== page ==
Greenberg, who has become pretty much the point man for attacks on the Cydonia Geometric Relationship Model, also claimed that Hoagland and Torun "selected" 27 the angles they found, implying that they were looking for specific relationships before they ever started.
The side faces are all perfect equilateral triangles which align precisely with true north, south, east and west.
The length of each side of the base is 365.2422 Hebrew cubits, which is the exact length of the solar year. The slope angle of the sides results in the pyramid having a height of 232.52 cubits. Dividing two by the side length by this height gives a figure of 3.14159. This figure gives the circumference of a circle when multiplied by its diameter.
The perimeter of the base of the pyramid is exactly equal to the circumference of a circle with a diameter twice the height of the pyramid itself.28
In addition, the builders also apparently knew the tilt of the earth's axis (23.5°), how to accurately calculate degrees of latitude (which vary as an observer ventures farther from the equator) and the length of the earth's precessionary cycle.
They are not saying, "these are the numbers within a loose tolerance range," they are saying flatly "these are the numbers."
The tolerances are just what we have to live with pending higher resolution images. Further, having stated that the measurements reflect a specific tetrahedral geometry - not just any set of "significant" mathematical numbers, as Greenberg implies - and that they encode a predictable physics, it becomes very easy to simply test their contextual model vs. his reductionist view.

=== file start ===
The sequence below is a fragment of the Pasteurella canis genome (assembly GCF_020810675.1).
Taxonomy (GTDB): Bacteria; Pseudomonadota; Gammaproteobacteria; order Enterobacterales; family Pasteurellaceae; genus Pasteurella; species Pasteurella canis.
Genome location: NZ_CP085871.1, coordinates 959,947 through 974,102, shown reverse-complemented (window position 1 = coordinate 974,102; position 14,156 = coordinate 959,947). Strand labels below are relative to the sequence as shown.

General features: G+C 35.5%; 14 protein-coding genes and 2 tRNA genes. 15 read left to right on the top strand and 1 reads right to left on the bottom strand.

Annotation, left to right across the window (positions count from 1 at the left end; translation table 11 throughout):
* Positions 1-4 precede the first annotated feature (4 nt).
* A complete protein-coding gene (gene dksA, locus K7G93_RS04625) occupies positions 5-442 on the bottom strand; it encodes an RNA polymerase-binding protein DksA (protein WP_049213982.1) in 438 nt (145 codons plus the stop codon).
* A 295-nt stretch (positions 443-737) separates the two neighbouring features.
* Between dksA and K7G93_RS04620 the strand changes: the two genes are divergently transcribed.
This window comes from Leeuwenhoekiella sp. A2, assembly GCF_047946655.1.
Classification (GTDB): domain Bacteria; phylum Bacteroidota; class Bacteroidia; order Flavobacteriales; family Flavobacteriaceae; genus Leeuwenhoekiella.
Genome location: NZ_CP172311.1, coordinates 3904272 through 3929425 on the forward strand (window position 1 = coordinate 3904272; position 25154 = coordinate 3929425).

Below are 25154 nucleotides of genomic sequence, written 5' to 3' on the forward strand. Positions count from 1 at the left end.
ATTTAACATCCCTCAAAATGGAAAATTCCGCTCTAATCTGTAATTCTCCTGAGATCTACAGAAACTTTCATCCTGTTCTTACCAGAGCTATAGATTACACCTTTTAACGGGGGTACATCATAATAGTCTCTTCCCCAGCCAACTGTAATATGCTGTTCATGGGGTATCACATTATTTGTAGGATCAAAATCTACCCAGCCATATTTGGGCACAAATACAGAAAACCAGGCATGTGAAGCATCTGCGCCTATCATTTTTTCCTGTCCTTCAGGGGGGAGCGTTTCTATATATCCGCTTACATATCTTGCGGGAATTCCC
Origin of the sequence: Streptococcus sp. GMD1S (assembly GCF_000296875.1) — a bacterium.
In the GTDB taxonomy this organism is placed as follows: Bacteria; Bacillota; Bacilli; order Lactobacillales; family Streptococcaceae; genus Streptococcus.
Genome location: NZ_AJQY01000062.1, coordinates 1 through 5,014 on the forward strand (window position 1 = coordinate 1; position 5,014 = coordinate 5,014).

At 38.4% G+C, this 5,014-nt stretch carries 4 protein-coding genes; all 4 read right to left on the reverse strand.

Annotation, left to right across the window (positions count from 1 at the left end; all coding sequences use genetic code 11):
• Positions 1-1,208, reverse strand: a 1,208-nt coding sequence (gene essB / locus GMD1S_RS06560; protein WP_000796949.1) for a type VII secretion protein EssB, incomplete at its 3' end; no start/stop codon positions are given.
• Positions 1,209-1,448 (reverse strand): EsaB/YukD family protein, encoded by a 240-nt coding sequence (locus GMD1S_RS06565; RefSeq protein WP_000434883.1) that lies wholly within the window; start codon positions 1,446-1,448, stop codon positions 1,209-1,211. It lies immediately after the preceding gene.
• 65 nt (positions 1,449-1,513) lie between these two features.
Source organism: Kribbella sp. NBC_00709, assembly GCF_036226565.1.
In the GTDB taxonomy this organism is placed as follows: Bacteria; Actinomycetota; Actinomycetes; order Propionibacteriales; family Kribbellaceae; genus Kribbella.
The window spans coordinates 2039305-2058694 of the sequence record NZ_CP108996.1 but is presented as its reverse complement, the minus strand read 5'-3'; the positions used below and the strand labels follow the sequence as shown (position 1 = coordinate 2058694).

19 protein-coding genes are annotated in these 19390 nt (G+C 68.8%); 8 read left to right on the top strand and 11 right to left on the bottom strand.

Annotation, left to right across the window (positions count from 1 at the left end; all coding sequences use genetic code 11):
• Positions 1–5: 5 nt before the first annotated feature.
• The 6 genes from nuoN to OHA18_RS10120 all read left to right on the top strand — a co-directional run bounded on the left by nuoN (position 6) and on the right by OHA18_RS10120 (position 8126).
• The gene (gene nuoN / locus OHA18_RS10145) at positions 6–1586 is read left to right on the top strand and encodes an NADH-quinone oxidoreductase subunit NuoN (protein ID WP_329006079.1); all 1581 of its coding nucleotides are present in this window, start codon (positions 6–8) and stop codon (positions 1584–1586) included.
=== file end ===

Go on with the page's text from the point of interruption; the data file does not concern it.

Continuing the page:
Greenberg seeks to isolate the numbers themselves, and argue only his view of the "power of randomness," rather than simply test the alignments in the greater context of the physics they imply.
At the end of their paper, Hoagland and Torun put in three specific predictions about what Voyager would see. They predicted a storm or disturbance within a few degrees of the tetrahedral 19.5° latitude.
Based on their further interpretation of the hyperdimensional physics they were developing, they also predicted that this disturbance would be in the southern hemisphere of the planet, and that the magnetic dipole polarity of Neptune's magnetic field would be anchored at the Northern Pole.
This tactic, combining the predictions into a single one instead of three, is a common means of dismissing the frequency of Hoagland and Torun's successes.
As Harvard astronomer Halton Arp put it in his excellent book, Seeing Red,
There is, flatly, no way that Hoagland and Torun could use a set of "meaningless" or "fallacious" data to make three such accurate predictions about features on a planet the human race had never seen up close before.
These features have no explanation in the conventional models, at least as far as providing a mechanism for the storm, the location of the storm, and its relationship to the magnetic pole of the planet. In other words, there is no way they could have just "gotten lucky" by using established models of the solar system.
Their predictions come solely from the Cydonia Geometric Alignment model.
This is not only a ringing endorsement of the validity of both the measurements and the physics model deduced from them, but also a harsh indictment of the methods and motives of both Greenberg and Malin (Greenberg at one point challenged Hoagland to a "debate" on the mathematics of Cydonia, but only if he could exclude Crater's tetrahedral mound data, which he acknowledged he could not explain away).